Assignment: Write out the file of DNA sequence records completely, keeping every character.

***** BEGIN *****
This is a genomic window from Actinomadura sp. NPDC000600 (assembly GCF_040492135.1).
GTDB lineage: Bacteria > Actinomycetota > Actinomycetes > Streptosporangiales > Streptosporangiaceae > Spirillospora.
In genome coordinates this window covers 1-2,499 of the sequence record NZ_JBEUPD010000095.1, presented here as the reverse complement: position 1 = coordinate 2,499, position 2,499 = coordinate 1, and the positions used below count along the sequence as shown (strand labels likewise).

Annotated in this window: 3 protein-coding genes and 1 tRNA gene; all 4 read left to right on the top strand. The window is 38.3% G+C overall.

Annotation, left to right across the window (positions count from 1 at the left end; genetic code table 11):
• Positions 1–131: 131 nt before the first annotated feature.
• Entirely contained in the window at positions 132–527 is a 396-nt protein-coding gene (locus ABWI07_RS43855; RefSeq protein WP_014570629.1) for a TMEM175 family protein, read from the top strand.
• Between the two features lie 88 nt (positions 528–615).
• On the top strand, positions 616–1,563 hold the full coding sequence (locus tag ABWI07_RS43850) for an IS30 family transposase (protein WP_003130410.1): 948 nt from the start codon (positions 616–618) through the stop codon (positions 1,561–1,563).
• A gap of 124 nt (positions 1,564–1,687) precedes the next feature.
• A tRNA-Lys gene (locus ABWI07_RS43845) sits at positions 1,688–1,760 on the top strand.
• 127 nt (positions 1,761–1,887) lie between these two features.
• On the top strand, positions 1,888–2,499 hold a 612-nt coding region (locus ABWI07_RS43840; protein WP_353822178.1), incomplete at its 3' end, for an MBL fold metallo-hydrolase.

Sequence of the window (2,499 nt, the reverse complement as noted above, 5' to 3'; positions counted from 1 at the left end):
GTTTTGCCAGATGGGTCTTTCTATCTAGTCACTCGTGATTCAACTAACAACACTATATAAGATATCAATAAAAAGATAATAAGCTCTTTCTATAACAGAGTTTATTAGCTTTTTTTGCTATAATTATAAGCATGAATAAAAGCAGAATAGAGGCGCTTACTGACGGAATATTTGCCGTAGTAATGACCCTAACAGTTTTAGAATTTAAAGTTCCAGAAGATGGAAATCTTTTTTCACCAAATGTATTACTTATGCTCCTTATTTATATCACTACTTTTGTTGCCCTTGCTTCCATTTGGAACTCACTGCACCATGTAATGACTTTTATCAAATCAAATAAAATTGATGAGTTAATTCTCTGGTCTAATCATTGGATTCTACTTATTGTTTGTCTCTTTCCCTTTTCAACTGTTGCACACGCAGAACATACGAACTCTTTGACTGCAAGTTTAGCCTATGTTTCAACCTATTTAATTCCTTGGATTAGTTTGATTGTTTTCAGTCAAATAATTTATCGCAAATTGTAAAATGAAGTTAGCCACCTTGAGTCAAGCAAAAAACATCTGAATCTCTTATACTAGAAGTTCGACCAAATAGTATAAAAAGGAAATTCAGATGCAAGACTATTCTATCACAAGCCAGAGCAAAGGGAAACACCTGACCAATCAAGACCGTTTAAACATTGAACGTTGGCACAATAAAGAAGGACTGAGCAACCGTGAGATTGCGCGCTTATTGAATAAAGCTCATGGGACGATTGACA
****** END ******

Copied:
This is a genomic window from Actinomadura sp. NPDC000600 (assembly GCF_040492135.1).
GTDB lineage: Bacteria > Actinomycetota > Actinomycetes > Streptosporangiales > Streptosporangiaceae > Spirillospora.
In genome coordinates this window covers 1-2,499 of the sequence record NZ_JBEUPD010000095.1, presented here as the reverse complement: position 1 = coordinate 2,499, position 2,499 = coordinate 1, and the positions used below count along the sequence as shown (strand labels likewise).

Annotated in this window: 3 protein-coding genes and 1 tRNA gene; all 4 read left to right on the top strand. The window is 38.3% G+C overall.

Annotation, left to right across the window (positions count from 1 at the left end; genetic code table 11):
• Positions 1–131: 131 nt before the first annotated feature.
• Entirely contained in the window at positions 132–527 is a 396-nt protein-coding gene (locus ABWI07_RS43855; RefSeq protein WP_014570629.1) for a TMEM175 family protein, read from the top strand.
• Between the two features lie 88 nt (positions 528–615).
• On the top strand, positions 616–1,563 hold the full coding sequence (locus tag ABWI07_RS43850) for an IS30 family transposase (protein WP_003130410.1): 948 nt from the start codon (positions 616–618) through the stop codon (positions 1,561–1,563).
• A gap of 124 nt (positions 1,564–1,687) precedes the next feature.
• A tRNA-Lys gene (locus ABWI07_RS43845) sits at positions 1,688–1,760 on the top strand.
• 127 nt (positions 1,761–1,887) lie between these two features.
• On the top strand, positions 1,888–2,499 hold a 612-nt coding region (locus ABWI07_RS43840; protein WP_353822178.1), incomplete at its 3' end, for an MBL fold metallo-hydrolase.

Sequence of the window (2,499 nt, the reverse complement as noted above, 5' to 3'; positions counted from 1 at the left end):
GTTTTGCCAGATGGGTCTTTCTATCTAGTCACTCGTGATTCAACTAACAACACTATATAAGATATCAATAAAAAGATAATAAGCTCTTTCTATAACAGAGTTTATTAGCTTTTTTTGCTATAATTATAAGCATGAATAAAAGCAGAATAGAGGCGCTTACTGACGGAATATTTGCCGTAGTAATGACCCTAACAGTTTTAGAATTTAAAGTTCCAGAAGATGGAAATCTTTTTTCACCAAATGTATTACTTATGCTCCTTATTTATATCACTACTTTTGTTGCCCTTGCTTCCATTTGGAACTCACTGCACCATGTAATGACTTTTATCAAATCAAATAAAATTGATGAGTTAATTCTCTGGTCTAATCATTGGATTCTACTTATTGTTTGTCTCTTTCCCTTTTCAACTGTTGCACACGCAGAACATACGAACTCTTTGACTGCAAGTTTAGCCTATGTTTCAACCTATTTAATTCCTTGGATTAGTTTGATTGTTTTCAGTCAAATAATTTATCGCAAATTGTAAAATGAAGTTAGCCACCTTGAGTCAAGCAAAAAACATCTGAATCTCTTATACTAGAAGTTCGACCAAATAGTATAAAAAGGAAATTCAGATGCAAGACTATTCTATCACAAGCCAGAGCAAAGGGAAACACCTGACCAATCAAGACCGTTTAAACATTGAACGTTGGCACAATAAAGAAGGACTGAGCAACCGTGAGATTGCGCGCTTATTGAATAAAGCTCATGGGACGATTGACA